With a ten-man lineup, Austin, Texas-based band, Hard Proof, has been working since 2008 to bring afrobeat to an American audience. Afrobeat—combining West African styles and instrumentation with American funk and jazz—is a popular genre south of the Sahara, but likely to sound hectic to the uninitiated. With so many influences in the mix, it’s easy for it to become bloated or lopsided. With their sophomore album, Stinger, Hard Proof navigates these pitfalls with seeming effortlessness, marrying the best inspirations from two continents.
While there are cool, jazzy influences throughout Stinger, they’re mostly structural—the interweaving of band-wide syncopation with windows for individual solos. There are also plenty of call-and response phrases, with the response often coming from the big band horn section, which evokes Africa and Latin America in equal parts. The horns lead about half of the nine tracks, though there’s diversity as well. They blare together on tracks like “War Gin” and “Boss,” then get more soulful on “Lots”. A crackling electric guitar solos over “Trickle Down” before laying down somber support on album closer “Soul Thing,” the much-needed cooldown for Stinger. My favorite track, “Men of Trouble,” added a hypnotizing flute that had me wishing it had made more appearances.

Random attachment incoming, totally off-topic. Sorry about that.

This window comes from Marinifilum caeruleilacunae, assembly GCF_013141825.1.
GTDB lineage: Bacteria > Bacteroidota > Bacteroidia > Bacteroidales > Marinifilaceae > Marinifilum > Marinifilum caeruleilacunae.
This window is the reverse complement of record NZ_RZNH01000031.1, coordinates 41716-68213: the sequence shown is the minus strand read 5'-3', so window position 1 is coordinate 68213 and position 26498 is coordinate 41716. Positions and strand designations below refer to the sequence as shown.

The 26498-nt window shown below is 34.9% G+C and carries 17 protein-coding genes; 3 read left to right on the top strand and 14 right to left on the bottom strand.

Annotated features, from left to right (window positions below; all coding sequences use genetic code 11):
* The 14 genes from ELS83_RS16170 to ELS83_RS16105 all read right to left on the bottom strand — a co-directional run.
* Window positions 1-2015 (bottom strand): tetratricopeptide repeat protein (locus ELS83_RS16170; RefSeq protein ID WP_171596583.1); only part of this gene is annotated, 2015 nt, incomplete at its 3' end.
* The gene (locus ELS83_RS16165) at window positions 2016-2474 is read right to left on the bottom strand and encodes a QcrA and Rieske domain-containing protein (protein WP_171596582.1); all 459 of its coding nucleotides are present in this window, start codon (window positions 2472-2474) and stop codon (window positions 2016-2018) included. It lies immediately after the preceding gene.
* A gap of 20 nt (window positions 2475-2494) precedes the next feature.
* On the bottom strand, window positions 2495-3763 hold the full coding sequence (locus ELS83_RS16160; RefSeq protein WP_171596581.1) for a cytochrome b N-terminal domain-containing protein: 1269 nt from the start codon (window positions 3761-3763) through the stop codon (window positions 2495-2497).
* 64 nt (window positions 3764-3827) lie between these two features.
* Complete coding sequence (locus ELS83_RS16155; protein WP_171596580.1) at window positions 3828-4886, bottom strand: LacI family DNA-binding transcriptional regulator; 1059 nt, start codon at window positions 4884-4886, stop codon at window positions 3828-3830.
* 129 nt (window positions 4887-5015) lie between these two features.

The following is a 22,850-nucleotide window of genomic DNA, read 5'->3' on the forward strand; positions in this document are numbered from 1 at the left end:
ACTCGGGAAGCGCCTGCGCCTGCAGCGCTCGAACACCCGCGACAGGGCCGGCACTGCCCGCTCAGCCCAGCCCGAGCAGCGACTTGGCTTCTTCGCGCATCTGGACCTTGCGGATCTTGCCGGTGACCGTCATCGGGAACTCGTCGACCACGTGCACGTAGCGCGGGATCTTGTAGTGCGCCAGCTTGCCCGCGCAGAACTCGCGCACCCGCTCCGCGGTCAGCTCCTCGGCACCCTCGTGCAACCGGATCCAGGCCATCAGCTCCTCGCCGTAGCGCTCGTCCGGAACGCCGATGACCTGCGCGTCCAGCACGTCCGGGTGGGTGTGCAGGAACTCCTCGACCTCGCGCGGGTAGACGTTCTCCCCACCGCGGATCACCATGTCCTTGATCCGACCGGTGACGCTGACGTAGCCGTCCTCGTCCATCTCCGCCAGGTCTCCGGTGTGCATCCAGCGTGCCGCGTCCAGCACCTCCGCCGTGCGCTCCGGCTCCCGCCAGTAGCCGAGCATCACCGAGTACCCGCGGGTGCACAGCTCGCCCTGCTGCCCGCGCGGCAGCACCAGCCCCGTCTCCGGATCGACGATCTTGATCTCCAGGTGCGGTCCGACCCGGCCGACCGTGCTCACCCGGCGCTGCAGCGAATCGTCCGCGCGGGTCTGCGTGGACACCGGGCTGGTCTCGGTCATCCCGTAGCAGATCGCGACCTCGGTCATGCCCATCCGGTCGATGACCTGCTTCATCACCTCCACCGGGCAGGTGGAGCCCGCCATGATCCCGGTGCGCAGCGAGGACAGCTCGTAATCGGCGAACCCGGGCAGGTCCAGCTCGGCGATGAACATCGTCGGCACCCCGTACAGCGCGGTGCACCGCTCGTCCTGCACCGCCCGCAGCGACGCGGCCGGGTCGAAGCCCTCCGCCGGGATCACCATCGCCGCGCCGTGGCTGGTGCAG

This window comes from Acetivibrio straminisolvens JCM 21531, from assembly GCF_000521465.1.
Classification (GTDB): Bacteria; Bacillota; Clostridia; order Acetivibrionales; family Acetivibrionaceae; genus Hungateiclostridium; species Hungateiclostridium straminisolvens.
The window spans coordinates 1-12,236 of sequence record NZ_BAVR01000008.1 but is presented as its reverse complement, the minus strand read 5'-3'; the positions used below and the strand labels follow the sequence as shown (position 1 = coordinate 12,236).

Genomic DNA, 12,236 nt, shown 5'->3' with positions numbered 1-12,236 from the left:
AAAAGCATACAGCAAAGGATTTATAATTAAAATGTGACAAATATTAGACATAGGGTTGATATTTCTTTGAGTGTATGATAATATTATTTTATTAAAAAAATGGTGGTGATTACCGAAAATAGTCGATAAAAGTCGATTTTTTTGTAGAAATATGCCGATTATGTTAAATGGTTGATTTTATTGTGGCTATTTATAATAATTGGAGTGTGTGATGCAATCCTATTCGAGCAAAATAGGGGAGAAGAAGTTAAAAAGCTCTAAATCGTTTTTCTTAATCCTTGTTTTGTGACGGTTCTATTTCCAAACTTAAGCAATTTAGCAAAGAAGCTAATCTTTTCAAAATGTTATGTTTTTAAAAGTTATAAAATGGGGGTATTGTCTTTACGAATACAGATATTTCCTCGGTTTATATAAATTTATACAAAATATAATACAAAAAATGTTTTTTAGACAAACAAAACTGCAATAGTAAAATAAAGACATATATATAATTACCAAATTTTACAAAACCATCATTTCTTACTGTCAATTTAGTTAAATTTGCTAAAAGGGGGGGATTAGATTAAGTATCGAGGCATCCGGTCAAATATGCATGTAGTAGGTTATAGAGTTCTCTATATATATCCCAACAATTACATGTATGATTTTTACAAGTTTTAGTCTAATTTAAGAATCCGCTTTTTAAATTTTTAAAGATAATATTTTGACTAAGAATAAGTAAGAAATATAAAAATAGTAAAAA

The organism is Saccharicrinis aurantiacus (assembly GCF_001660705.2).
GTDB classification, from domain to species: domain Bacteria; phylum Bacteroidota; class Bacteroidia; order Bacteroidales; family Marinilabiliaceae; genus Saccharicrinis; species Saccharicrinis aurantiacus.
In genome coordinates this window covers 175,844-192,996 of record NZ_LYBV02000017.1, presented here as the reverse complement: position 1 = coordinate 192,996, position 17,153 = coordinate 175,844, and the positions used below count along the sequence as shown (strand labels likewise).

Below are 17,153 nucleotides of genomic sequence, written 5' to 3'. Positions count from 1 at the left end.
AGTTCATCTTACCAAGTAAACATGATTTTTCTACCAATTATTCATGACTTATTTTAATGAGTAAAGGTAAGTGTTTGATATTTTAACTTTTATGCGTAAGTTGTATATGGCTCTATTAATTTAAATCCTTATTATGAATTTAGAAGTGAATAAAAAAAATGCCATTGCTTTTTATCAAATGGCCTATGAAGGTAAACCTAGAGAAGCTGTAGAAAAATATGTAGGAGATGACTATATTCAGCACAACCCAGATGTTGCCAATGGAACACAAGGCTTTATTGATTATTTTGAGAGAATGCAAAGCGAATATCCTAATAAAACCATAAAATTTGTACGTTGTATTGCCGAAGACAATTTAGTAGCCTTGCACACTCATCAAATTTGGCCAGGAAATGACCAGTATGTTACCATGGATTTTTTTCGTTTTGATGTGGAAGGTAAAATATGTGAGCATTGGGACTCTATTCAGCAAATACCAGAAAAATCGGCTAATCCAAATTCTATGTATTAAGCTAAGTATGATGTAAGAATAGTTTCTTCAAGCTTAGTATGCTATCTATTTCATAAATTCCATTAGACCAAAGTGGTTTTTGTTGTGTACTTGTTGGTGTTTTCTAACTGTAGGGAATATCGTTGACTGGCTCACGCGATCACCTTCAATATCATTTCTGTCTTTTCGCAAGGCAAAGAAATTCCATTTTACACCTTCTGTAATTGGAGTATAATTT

For the most part, the album’s heat is maintained by the funk-focused rhythm section. The up-tempo drums are ever present, but especially blazing on album highlight “Incendiary,” which also features some of the album’s strongest bass grooves. Throughout Stinger, traces of West African percussion are peppered in for occasional polyrhythms, but perhaps only truly get to shine on the short “A.R.A.S.”. If a track’s melody veers closer to one continent, it’s as if the rhythm grounds things in the other, allowing for versatility and more importantly breathing space across the band. One of the smartest moves Hard Proof makes is the length of the nine tracks, each typically five to six minutes. These relatively brisk songs allow each musician to say their piece without running ideas into the ground, making for a concise package that’s both easy to listen to and hard to define.
For all the substance and diversity Hard Proof brings to their music, Stinger never feels needlessly eclectic. This is urgency at its most relaxed. The tools and forms of West African and American music are translated, localized, and blended into a crisp, accessible, and consistently fun album that is sure to garner new fans of afrobeat.